The emergence of radio in the music industry also negatively impacted Black Swan’s momentous yet brief existence. As millions of dollars were invested to fund radio broadcasting, the entire phonograph industry witnessed a sharp decline in sales.[14] Under economic duress and facing the possibility of losing his company, Pace made a decision that contradicted his musical and social mission to promote exclusively black artists and their musical endeavors.[15] Although it was originally conceived as a desperate, temporary measure, Pace began issuing records of white artists under pseudonyms creating the impression that they were black artists.  Undoubtedly, Pace’s decision involved deception and was less than optimal; yet, from an analytical perspective, it presents us with an interesting historical case that challenges the cogency of racialized musical categories or labels. That is, a key aspect of Pace’s project was to confront and critically question various racialized views of music, in particular, those views claiming that African Americans were incapable of producing and performing music exhibiting the seriousness, complexity, and aesthetic value of their European counterparts. In addition, as musical styles such as blues and jazz became increasingly popular with both black and white audiences, these styles became associated with African American artists.  Such an association is not completed unwarranted, since at the time the leading innovators in these genres were by and large African American. However, if issued as essentialist claims regarding black music, such assertions are problematized and rendered incoherent by the examples of Black Swan’s white artists who, as it were, “passed” as black artists. That is, when audiences heard the white performers’ music, the alleged racial difference was not perceived. Ironically, as Suisman observes, “the deception demonstrated the contingent, extrinsic character of racial categories in music, which [in fact] had been one of Black Swan’s basic goals. […] Racial difference was not audible; rather, it was artificially and arbitrarily assigned.”[16]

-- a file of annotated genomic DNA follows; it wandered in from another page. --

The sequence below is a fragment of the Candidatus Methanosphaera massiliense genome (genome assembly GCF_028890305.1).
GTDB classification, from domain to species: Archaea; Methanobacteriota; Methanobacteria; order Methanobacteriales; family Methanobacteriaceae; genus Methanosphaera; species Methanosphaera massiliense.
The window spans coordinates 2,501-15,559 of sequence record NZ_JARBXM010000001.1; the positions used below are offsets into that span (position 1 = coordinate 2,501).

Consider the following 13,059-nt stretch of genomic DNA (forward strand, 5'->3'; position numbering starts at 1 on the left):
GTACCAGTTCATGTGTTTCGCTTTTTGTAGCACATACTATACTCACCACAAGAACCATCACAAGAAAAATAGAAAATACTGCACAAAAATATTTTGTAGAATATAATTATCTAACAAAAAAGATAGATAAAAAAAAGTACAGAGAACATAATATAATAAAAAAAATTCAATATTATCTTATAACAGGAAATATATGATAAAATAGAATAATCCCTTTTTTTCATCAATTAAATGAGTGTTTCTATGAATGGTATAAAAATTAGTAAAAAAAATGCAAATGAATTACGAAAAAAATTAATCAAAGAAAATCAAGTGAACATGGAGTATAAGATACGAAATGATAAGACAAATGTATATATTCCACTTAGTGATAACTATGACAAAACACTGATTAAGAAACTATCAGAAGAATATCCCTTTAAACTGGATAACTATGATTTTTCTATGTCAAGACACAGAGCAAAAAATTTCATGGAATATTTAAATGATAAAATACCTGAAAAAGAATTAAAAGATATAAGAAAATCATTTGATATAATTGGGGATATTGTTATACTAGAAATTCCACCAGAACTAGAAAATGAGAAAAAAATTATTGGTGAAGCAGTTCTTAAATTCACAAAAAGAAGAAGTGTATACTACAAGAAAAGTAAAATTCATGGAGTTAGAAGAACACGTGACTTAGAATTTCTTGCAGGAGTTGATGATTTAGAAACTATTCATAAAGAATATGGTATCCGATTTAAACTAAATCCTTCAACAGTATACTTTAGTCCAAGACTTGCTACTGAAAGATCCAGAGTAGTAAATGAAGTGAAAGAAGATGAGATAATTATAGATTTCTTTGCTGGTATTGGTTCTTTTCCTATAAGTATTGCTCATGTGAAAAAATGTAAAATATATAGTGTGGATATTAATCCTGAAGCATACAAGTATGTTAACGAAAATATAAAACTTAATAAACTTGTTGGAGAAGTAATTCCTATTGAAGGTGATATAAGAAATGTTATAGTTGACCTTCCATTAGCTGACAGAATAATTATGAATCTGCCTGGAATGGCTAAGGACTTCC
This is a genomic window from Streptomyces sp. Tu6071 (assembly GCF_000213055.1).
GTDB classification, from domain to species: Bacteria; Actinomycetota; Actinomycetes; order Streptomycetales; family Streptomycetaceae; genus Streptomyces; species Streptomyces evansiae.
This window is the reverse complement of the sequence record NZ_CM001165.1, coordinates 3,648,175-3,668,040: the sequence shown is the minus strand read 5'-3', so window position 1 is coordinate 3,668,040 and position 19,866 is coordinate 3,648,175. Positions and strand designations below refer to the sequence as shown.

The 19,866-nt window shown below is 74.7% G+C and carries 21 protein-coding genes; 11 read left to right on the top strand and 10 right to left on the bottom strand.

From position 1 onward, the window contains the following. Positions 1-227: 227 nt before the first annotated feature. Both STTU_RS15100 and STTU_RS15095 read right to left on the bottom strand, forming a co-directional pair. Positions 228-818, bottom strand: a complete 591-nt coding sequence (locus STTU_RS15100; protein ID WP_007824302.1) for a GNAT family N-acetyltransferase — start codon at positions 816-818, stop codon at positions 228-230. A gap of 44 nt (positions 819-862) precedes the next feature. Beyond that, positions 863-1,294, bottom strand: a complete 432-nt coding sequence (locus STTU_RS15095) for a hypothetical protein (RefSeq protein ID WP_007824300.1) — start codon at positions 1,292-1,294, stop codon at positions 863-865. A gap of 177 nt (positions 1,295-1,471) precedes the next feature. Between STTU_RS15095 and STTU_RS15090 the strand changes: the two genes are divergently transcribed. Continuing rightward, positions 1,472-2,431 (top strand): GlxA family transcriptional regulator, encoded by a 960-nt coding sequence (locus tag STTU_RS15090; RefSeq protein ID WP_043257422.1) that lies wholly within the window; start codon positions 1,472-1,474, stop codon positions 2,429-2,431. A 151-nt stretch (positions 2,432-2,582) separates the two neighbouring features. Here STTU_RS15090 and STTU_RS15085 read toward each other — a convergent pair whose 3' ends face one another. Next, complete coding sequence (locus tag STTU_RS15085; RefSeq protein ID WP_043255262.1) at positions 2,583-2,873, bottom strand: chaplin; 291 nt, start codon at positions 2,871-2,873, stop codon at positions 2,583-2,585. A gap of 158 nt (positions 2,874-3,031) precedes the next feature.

Despite its short career, Black Swan Records under Pace’s leadership accomplished much for African American artists and the black community as a whole, especially when one takes into account the structural injustices and discriminatory practices firmly entrenched in American society during that period. By promoting black musicians and showcasing the wide range of styles and musical capabilities of African American artists, Pace challenged many common racial stereotypes and negative appraisals of blacks’ abilities to make significant aesthetic and cultural contributions. However, one could argue that Pace himself employed and furthered a racially biased aesthetic standard. That is, through his adoption of musical categories and descriptors such as  “high” and “low” musical art and his urging of potential African American customers to purchase “higher class” concert and other “serious” music performed by blacks, Pace casts a shadow on the artistry and cultural contributions of blues and jazz. In short, his statements imply that European, classical traditions are the standards by which one must judge musical excellence.